|Date of Issue||May 23, 2019|
|Perforation or Dimension||34.87 mm x 34.11 mm|
|Series Time Span||2019|
In Canada, Blanding’s turtles (Emydoidea blandingii) live in the centre of southwestern Nova Scotia and around the Great Lakes – St. Lawrence region of Ontario and Quebec. Able to survive and reproduce well into their 80s, Blanding’s turtles are among the longest lived of their freshwater kin. However, encroaching development of their freshwater habitat, which includes ponds, marshes and the shorelines of shallow lakes and streams, puts their existence at significant risk.
With spring in full swing – and camping, canoeing and cottage life just around the corner – you might soon encounter one of Canada’s eight freshwater turtle species. These stamps showcase two species that have been assessed as endangered by the Committee on the Status of Endangered Wildlife in Canada (COSEWIC).
Creatively presented by designer Adrian Horvath and illustrator Sarah Still, the images on these stamps blend beauty and accuracy – qualities that Still argues go hand in hand. “I’ve always enjoyed realism and highly detailed work. I believe nature already provides us with beautiful subjects. It’s my pleasure to help others see them as I do,” she says.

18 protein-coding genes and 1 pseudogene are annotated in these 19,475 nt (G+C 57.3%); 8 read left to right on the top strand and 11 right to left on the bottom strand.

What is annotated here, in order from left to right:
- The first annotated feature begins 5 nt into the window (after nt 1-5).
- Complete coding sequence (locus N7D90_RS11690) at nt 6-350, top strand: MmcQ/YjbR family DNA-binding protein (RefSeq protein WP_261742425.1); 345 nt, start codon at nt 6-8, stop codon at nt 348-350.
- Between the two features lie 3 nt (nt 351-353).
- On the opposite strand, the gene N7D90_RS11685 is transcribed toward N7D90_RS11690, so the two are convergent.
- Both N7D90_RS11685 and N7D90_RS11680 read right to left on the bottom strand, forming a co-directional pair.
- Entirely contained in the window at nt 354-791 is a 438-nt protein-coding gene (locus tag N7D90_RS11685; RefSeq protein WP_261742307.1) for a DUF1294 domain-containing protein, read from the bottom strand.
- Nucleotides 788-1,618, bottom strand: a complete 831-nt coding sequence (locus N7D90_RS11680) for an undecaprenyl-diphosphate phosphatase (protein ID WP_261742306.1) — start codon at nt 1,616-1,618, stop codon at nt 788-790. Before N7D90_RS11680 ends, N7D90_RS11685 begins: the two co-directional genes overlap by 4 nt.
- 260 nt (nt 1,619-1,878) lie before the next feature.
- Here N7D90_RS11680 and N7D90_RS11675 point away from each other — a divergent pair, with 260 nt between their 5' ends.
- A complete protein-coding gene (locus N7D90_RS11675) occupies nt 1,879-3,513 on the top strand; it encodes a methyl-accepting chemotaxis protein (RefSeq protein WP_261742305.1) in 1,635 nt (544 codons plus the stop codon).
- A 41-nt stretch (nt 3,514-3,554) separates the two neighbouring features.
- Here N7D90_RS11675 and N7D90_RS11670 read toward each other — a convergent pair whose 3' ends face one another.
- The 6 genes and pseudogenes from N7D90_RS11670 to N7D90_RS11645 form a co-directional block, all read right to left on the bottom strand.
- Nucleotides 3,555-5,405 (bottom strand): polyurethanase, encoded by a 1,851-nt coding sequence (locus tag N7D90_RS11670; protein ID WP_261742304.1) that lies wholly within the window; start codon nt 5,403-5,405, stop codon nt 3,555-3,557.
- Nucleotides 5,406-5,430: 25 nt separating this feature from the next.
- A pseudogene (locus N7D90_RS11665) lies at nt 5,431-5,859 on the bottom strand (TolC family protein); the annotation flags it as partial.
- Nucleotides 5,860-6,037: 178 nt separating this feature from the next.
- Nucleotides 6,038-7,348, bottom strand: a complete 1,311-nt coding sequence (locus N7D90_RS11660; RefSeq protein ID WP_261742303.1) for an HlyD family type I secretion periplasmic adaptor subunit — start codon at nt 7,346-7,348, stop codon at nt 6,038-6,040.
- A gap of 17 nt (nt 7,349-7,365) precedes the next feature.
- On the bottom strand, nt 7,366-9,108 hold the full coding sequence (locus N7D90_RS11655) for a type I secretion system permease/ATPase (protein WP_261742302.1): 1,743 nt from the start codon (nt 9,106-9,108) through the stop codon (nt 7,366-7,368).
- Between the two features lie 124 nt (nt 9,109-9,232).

“I wanted these turtles to pop off the stamp,” says Horvath. The real challenge, he added, was finding a way to break the subjects out of the stamp frame in a way that worked in every application – as 10 stamps in a booklet, as a single stamp on a letter, and as a bound (se-tenant) duo on the Official First Day Cover and souvenir sheet.
According to COSEWIC, habitat loss, road mortality and illegal collection are among the biggest threats to the two species featured on these stamps. Since turtles are exceptionally long-living creatures that breed as slowly as they move, the loss of even a single adult is devastating.
“I want people to be in awe of these beautiful creatures – and to enjoy the playfulness of the stamps,” says Horvath. “I hope this stamp issue inspires people to find out what they can to help these species flourish and to preserve their habitat.”